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Angular State Management with ngrx/store

Written by: Tunji Akinbami

ngrx/store is a great library for keeping our data organized in Angular applications. As our application grows it’s easy to lose track of what our application knows at a given point. It becomes critical that we cultivate an effective means of managing our application state, which has led developers to integrate state management frameworks into their applications.

Application state can exist in different ways. A good scenario is form data. Imagine that the requirement is to disable a navigation menu item unless all required fields of a form are filled. We might also have to deal with other issues like validation to notify us that the form is filled correctly. Now imagine after submitting the form, we have to wait for a backend response over a REST API or Websocket connection to enable the menu item. It’s very easy for these application states to get more complex and harder to manage as our application grows larger.

Redux is perhaps the most popular state management library used frequently in the React community. Redux rests on 3 basic principles:

  • Single source of truth: We have one place where all our data lives
  • State is read-only: No mutation; there is only one way to change state and that is through an action
  • Changes are made with pure functions: A new state is produced by taking the old state, applying the change, and producing the new state; the old state is never changed.

In addition, Redux applications are made up of 3 fundamental building blocks:

Actions: Actions are JavaScript objects that represent an event in our applications. They have payloads of information  that our application sends to our store. They are the only source of information for our store. Here is an example of an action:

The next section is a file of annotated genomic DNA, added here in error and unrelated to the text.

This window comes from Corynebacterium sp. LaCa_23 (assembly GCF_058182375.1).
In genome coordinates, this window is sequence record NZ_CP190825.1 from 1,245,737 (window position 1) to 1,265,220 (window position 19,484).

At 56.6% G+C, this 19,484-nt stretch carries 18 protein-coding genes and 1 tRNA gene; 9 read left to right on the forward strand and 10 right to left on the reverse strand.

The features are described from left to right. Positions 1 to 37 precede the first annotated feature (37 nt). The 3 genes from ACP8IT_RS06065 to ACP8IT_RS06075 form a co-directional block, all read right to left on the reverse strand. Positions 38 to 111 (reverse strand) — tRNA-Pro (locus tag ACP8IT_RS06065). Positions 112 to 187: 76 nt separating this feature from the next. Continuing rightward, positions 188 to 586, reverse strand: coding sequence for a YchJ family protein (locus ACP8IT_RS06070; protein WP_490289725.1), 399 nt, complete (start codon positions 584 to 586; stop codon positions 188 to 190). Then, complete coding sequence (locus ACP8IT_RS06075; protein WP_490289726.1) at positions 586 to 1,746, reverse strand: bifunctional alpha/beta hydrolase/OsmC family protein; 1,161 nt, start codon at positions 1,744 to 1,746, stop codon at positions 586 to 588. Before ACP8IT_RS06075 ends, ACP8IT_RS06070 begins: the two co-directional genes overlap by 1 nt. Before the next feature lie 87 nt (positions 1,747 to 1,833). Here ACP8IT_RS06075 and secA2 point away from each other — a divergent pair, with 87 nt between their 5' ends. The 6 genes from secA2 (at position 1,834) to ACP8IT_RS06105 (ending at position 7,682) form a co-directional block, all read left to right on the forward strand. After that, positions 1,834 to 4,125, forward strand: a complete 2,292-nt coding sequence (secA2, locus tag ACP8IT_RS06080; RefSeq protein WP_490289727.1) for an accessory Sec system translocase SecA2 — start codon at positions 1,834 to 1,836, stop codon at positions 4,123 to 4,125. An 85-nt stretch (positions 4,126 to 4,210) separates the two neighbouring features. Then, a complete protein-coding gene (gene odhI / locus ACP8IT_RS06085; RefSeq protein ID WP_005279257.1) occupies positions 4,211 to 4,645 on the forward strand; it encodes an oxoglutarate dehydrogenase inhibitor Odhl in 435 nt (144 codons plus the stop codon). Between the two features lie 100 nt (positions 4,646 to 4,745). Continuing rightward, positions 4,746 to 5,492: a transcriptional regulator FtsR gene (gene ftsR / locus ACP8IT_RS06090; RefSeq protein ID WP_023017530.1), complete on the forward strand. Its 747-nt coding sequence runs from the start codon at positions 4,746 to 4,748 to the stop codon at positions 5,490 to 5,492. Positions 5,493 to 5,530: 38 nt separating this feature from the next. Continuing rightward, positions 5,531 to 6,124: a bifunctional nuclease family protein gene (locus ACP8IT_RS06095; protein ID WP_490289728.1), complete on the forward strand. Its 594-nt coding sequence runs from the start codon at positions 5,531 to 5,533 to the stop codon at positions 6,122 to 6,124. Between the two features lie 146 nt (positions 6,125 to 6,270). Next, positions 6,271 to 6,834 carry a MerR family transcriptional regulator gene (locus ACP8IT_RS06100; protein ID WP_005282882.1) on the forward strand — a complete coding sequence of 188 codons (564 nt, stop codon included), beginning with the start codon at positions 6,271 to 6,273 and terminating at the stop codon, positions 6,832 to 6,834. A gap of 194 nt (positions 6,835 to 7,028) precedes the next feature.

type: ‘CREATE POST’,
   payload: {
     body: ‘Write a new Angular post’

Reducers: Reducers are functions responsible for updating the state of our applications in response to the actions sent to the store. They are simple functions that take the current state and an action as arguments then return the next state.


Store: The store is a single object where the application state resides. Each application must have only one store and it has a few main roles which are:

  • Hold application state
  • Provide a way to access state
  • Provide a way to specify updates to state after actions have been dispatched
  • Registers and unregisters listeners using the subscribe(listener) function.

Enter ngrx/store

ngrx/store is a library used to manage state in Angular applications. It respects the same principles of Redux and is also built on top of rxjs

Let’s look at how we can use ngrx/store in a simple To Do application.

First off we’ll create a new Angular application with angular-cli from the command line:

ng new ngrx-lists

Next let’s add ngrx/store as a dependency with npm:

npm install @ngrx/store

Within the app folder, let’s create the following directories

  • models: for the list items
  • actions
  • reducers
  • create and read: to store the Angular components. You can use the command ‘ng generate component <component-name>’ to create the components.

Also let’s add another file called app.state.ts.

Let’s create a new file item.model.ts in the model directory where we will describe the item data:

export interface Item {
  name: string;

In the actions directory, let’s create a new file called todo.actions.ts. For this app we will only be performing one action ‘ADD_ITEM’ to add an item to the to do list.

import {Action} from '@ngrx/store';
import {Item} from '../models/item.model';

export const ADD_ITEM = '[TODO] Add';

export class AddItem implements Action {
  readonly type = ADD_ITEM;

  constructor(public payload: Item) {}

export type Actions = AddItem;

In the reducers directory, let’s create a new file todo.reducer.ts and add the following code:

import {Item} from '../models/item.model';
import * as TodoActions from '../actions/todo.actions';

const initialState: Item = {
  name: 'Learn ngRx'

export function reducer{state: Item[] = [initialState], action: TodoActions.Actions) {